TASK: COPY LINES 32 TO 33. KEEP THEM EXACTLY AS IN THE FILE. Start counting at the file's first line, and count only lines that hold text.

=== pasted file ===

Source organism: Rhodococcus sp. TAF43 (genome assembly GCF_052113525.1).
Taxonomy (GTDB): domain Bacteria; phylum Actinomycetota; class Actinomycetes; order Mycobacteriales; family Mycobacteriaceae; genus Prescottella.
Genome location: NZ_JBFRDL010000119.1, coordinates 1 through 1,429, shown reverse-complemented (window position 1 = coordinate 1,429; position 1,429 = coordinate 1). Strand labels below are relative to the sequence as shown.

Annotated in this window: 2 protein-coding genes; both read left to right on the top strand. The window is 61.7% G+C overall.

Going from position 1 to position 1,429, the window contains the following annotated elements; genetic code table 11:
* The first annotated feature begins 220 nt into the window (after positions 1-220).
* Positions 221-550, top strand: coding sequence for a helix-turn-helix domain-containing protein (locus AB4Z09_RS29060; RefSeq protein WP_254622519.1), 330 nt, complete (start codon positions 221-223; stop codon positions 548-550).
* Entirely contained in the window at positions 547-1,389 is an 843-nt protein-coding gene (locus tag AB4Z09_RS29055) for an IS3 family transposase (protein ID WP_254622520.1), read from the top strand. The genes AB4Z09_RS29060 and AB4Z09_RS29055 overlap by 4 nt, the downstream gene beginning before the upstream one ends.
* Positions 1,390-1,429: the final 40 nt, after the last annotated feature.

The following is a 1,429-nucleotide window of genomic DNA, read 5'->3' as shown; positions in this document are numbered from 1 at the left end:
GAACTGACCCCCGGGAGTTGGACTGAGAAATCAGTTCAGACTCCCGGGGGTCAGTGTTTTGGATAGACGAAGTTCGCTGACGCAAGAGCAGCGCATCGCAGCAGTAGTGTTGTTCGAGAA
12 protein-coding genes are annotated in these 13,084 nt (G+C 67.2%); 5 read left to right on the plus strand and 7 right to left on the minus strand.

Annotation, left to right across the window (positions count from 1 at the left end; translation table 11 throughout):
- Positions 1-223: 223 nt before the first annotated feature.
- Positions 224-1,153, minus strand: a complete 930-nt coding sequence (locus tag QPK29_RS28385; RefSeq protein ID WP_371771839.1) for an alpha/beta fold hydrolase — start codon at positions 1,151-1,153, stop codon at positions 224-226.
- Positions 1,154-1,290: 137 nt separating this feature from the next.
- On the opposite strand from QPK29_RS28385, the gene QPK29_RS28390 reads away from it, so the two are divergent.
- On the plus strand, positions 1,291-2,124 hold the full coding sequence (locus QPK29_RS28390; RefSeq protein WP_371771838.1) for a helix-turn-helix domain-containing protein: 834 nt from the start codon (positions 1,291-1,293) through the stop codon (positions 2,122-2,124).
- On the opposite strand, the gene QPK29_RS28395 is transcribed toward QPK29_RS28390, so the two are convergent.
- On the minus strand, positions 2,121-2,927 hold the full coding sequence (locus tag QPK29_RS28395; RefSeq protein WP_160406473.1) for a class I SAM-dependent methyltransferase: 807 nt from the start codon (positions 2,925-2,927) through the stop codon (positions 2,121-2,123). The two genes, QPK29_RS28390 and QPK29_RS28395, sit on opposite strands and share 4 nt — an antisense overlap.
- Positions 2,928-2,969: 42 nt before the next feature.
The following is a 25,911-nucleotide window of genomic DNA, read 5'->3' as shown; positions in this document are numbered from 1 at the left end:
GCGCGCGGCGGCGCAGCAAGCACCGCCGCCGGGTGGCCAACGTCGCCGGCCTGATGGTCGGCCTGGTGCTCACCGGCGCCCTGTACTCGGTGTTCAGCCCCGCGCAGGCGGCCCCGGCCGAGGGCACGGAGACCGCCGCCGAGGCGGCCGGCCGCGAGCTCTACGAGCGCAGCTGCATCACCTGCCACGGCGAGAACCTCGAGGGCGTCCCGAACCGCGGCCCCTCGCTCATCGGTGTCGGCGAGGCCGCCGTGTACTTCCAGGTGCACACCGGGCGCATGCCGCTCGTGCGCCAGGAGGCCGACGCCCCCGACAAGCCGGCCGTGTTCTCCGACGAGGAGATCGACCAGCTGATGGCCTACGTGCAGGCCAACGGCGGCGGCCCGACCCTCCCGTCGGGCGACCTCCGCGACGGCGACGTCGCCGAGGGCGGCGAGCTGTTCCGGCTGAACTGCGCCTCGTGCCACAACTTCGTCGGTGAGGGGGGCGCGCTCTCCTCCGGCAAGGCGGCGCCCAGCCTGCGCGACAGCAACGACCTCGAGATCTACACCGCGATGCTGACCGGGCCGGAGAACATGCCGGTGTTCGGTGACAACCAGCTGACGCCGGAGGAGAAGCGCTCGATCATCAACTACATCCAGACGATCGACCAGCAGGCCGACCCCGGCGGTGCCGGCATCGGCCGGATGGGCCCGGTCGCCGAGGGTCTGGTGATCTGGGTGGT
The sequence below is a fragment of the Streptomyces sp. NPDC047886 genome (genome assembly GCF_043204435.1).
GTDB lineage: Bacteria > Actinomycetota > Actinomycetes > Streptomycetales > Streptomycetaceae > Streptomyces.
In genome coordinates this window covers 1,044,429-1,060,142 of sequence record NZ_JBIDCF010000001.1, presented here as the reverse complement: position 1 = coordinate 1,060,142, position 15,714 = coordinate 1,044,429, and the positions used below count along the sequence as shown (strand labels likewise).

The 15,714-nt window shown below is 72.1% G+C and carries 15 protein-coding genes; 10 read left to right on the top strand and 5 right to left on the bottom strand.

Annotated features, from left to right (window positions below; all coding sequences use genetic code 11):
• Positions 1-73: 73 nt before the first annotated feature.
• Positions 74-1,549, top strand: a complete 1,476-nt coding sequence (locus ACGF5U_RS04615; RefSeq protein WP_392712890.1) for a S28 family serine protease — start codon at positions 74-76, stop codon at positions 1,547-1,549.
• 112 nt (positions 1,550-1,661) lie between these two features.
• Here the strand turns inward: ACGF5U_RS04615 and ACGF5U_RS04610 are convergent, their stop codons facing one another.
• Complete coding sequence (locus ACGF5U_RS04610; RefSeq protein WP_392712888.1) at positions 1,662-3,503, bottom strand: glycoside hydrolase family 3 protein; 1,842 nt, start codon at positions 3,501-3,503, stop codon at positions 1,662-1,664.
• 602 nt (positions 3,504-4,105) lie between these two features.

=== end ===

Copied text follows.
• Here the strand turns inward: ACGF5U_RS04615 and ACGF5U_RS04610 are convergent, their stop codons facing one another.
• Complete coding sequence (locus ACGF5U_RS04610; RefSeq protein WP_392712888.1) at positions 1,662-3,503, bottom strand: glycoside hydrolase family 3 protein; 1,842 nt, start codon at positions 3,501-3,503, stop codon at positions 1,662-1,664.